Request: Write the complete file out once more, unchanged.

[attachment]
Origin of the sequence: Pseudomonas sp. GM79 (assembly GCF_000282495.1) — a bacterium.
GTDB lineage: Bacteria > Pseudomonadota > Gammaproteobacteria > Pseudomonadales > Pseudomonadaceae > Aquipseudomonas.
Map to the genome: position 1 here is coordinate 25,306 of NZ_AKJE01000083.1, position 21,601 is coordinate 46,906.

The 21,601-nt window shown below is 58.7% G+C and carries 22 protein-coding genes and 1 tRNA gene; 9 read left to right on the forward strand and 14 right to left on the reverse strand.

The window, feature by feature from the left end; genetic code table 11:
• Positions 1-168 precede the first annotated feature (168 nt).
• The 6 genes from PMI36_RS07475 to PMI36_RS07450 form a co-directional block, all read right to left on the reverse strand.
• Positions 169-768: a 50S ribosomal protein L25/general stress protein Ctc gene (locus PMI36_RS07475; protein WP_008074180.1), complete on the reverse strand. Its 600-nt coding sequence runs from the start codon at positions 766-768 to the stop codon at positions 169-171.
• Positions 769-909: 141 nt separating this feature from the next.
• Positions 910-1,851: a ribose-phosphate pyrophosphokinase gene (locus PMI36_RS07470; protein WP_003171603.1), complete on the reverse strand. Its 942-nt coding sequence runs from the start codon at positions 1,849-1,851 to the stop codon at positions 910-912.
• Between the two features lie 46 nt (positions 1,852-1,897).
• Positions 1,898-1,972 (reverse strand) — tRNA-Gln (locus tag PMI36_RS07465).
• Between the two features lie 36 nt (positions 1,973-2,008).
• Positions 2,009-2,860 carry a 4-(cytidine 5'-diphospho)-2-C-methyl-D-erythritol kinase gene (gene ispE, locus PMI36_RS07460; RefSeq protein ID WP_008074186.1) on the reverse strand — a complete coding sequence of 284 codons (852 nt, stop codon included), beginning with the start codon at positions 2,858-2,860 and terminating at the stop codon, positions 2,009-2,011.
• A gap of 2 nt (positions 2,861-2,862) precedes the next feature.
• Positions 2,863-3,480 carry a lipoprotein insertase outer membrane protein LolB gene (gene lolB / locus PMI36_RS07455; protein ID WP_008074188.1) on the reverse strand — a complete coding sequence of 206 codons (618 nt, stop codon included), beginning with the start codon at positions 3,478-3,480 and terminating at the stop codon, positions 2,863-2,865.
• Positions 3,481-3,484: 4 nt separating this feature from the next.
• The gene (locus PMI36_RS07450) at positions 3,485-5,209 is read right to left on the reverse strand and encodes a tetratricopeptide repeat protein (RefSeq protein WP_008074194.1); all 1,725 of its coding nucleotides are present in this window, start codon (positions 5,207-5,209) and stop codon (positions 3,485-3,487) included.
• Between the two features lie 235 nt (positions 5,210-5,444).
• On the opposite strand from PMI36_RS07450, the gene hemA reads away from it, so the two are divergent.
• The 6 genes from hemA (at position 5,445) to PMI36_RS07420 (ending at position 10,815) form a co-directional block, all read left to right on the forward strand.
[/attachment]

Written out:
Origin of the sequence: Pseudomonas sp. GM79 (assembly GCF_000282495.1) — a bacterium.
GTDB lineage: Bacteria > Pseudomonadota > Gammaproteobacteria > Pseudomonadales > Pseudomonadaceae > Aquipseudomonas.
Map to the genome: position 1 here is coordinate 25,306 of NZ_AKJE01000083.1, position 21,601 is coordinate 46,906.

The 21,601-nt window shown below is 58.7% G+C and carries 22 protein-coding genes and 1 tRNA gene; 9 read left to right on the forward strand and 14 right to left on the reverse strand.

The window, feature by feature from the left end; genetic code table 11:
• Positions 1-168 precede the first annotated feature (168 nt).
• The 6 genes from PMI36_RS07475 to PMI36_RS07450 form a co-directional block, all read right to left on the reverse strand.
• Positions 169-768: a 50S ribosomal protein L25/general stress protein Ctc gene (locus PMI36_RS07475; protein WP_008074180.1), complete on the reverse strand. Its 600-nt coding sequence runs from the start codon at positions 766-768 to the stop codon at positions 169-171.
• Positions 769-909: 141 nt separating this feature from the next.
• Positions 910-1,851: a ribose-phosphate pyrophosphokinase gene (locus PMI36_RS07470; protein WP_003171603.1), complete on the reverse strand. Its 942-nt coding sequence runs from the start codon at positions 1,849-1,851 to the stop codon at positions 910-912.
• Between the two features lie 46 nt (positions 1,852-1,897).
• Positions 1,898-1,972 (reverse strand) — tRNA-Gln (locus tag PMI36_RS07465).
• Between the two features lie 36 nt (positions 1,973-2,008).
• Positions 2,009-2,860 carry a 4-(cytidine 5'-diphospho)-2-C-methyl-D-erythritol kinase gene (gene ispE, locus PMI36_RS07460; RefSeq protein ID WP_008074186.1) on the reverse strand — a complete coding sequence of 284 codons (852 nt, stop codon included), beginning with the start codon at positions 2,858-2,860 and terminating at the stop codon, positions 2,009-2,011.
• A gap of 2 nt (positions 2,861-2,862) precedes the next feature.
• Positions 2,863-3,480 carry a lipoprotein insertase outer membrane protein LolB gene (gene lolB / locus PMI36_RS07455; protein ID WP_008074188.1) on the reverse strand — a complete coding sequence of 206 codons (618 nt, stop codon included), beginning with the start codon at positions 3,478-3,480 and terminating at the stop codon, positions 2,863-2,865.
• Positions 3,481-3,484: 4 nt separating this feature from the next.
• The gene (locus PMI36_RS07450) at positions 3,485-5,209 is read right to left on the reverse strand and encodes a tetratricopeptide repeat protein (RefSeq protein WP_008074194.1); all 1,725 of its coding nucleotides are present in this window, start codon (positions 5,207-5,209) and stop codon (positions 3,485-3,487) included.
• Between the two features lie 235 nt (positions 5,210-5,444).
• On the opposite strand from PMI36_RS07450, the gene hemA reads away from it, so the two are divergent.
• The 6 genes from hemA (at position 5,445) to PMI36_RS07420 (ending at position 10,815) form a co-directional block, all read left to right on the forward strand.